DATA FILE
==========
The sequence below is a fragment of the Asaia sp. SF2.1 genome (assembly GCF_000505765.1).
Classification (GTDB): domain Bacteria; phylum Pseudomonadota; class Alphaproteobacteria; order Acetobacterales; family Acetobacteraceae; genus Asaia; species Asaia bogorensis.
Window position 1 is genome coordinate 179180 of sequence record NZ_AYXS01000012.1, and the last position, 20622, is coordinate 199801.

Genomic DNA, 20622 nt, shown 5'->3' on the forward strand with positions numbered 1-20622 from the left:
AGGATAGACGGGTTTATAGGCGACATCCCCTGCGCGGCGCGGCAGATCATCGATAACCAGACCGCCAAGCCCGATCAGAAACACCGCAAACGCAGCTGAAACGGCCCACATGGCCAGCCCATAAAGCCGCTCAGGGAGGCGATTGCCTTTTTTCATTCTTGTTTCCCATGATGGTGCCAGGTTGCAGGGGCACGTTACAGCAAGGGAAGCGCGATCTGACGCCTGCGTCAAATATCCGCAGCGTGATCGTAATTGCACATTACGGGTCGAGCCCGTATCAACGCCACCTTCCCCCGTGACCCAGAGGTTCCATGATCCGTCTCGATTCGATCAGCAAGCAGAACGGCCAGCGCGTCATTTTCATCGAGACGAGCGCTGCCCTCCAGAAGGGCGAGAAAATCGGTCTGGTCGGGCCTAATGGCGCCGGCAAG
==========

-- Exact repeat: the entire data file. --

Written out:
The sequence below is a fragment of the Asaia sp. SF2.1 genome (assembly GCF_000505765.1).
Classification (GTDB): domain Bacteria; phylum Pseudomonadota; class Alphaproteobacteria; order Acetobacterales; family Acetobacteraceae; genus Asaia; species Asaia bogorensis.
Window position 1 is genome coordinate 179180 of sequence record NZ_AYXS01000012.1, and the last position, 20622, is coordinate 199801.

Genomic DNA, 20622 nt, shown 5'->3' on the forward strand with positions numbered 1-20622 from the left:
AGGATAGACGGGTTTATAGGCGACATCCCCTGCGCGGCGCGGCAGATCATCGATAACCAGACCGCCAAGCCCGATCAGAAACACCGCAAACGCAGCTGAAACGGCCCACATGGCCAGCCCATAAAGCCGCTCAGGGAGGCGATTGCCTTTTTTCATTCTTGTTTCCCATGATGGTGCCAGGTTGCAGGGGCACGTTACAGCAAGGGAAGCGCGATCTGACGCCTGCGTCAAATATCCGCAGCGTGATCGTAATTGCACATTACGGGTCGAGCCCGTATCAACGCCACCTTCCCCCGTGACCCAGAGGTTCCATGATCCGTCTCGATTCGATCAGCAAGCAGAACGGCCAGCGCGTCATTTTCATCGAGACGAGCGCTGCCCTCCAGAAGGGCGAGAAAATCGGTCTGGTCGGGCCTAATGGCGCCGGCAAG